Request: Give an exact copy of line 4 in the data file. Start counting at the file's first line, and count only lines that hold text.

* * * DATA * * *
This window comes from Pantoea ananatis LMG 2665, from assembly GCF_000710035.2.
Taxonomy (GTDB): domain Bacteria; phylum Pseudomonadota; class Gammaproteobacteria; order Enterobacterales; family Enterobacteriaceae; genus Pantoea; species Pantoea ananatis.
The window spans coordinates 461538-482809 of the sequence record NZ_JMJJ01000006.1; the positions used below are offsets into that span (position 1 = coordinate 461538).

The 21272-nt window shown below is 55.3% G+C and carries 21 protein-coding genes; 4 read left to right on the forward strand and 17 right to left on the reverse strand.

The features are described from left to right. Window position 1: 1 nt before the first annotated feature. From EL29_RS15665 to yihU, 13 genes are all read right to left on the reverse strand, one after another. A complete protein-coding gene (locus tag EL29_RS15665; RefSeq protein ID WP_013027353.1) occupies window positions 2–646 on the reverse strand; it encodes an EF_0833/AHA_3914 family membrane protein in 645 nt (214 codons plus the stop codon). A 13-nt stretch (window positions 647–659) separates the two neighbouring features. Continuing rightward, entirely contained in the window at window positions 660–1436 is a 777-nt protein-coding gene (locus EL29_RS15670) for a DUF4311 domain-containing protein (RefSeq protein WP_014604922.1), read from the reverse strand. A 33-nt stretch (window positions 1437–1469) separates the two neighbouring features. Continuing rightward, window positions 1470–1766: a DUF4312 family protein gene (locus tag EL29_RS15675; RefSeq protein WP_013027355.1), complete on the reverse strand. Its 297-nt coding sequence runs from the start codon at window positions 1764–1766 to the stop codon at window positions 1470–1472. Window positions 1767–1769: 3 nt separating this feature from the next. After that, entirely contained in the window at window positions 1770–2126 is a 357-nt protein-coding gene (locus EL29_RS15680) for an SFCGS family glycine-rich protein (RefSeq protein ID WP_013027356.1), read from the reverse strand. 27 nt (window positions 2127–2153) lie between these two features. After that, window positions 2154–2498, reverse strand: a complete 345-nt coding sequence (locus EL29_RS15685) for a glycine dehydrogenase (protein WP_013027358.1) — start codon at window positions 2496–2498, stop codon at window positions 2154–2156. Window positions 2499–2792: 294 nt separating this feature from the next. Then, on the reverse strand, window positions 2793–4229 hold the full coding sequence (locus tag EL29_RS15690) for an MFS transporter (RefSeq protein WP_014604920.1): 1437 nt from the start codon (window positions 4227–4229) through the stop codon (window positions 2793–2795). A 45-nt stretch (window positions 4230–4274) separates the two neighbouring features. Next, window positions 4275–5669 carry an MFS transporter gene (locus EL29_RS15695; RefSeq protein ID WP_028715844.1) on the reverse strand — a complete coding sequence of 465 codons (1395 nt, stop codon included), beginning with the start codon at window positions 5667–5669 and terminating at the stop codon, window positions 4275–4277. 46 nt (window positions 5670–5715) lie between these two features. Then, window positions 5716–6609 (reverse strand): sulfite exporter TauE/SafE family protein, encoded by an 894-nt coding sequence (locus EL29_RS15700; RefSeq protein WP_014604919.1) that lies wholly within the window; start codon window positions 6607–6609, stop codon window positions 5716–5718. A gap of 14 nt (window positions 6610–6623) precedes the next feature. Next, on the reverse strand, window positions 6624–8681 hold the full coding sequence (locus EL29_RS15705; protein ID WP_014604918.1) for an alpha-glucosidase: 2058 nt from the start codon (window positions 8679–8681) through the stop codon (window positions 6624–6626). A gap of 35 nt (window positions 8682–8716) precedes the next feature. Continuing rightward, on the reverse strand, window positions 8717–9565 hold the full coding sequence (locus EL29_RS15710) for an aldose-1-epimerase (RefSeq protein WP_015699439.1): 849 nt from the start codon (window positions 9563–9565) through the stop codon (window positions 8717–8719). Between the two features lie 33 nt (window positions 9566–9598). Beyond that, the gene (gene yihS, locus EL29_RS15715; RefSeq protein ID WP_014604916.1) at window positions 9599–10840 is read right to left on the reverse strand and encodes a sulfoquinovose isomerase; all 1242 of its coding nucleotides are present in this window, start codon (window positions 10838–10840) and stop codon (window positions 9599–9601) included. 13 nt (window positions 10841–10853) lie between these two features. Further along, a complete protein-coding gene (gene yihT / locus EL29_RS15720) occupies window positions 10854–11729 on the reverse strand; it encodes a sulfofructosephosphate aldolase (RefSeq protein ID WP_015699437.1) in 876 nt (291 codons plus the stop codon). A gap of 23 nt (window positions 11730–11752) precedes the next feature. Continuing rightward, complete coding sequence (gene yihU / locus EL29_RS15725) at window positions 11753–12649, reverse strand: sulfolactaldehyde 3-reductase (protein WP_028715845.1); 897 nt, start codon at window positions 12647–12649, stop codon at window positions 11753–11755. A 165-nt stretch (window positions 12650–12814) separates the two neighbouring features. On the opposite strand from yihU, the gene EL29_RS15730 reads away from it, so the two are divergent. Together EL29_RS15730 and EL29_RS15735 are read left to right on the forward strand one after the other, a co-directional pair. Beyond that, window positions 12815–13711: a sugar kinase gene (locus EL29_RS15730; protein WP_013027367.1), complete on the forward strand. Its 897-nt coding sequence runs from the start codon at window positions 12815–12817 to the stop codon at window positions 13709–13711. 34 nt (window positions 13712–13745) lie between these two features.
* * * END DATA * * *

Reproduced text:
The 21272-nt window shown below is 55.3% G+C and carries 21 protein-coding genes; 4 read left to right on the forward strand and 17 right to left on the reverse strand.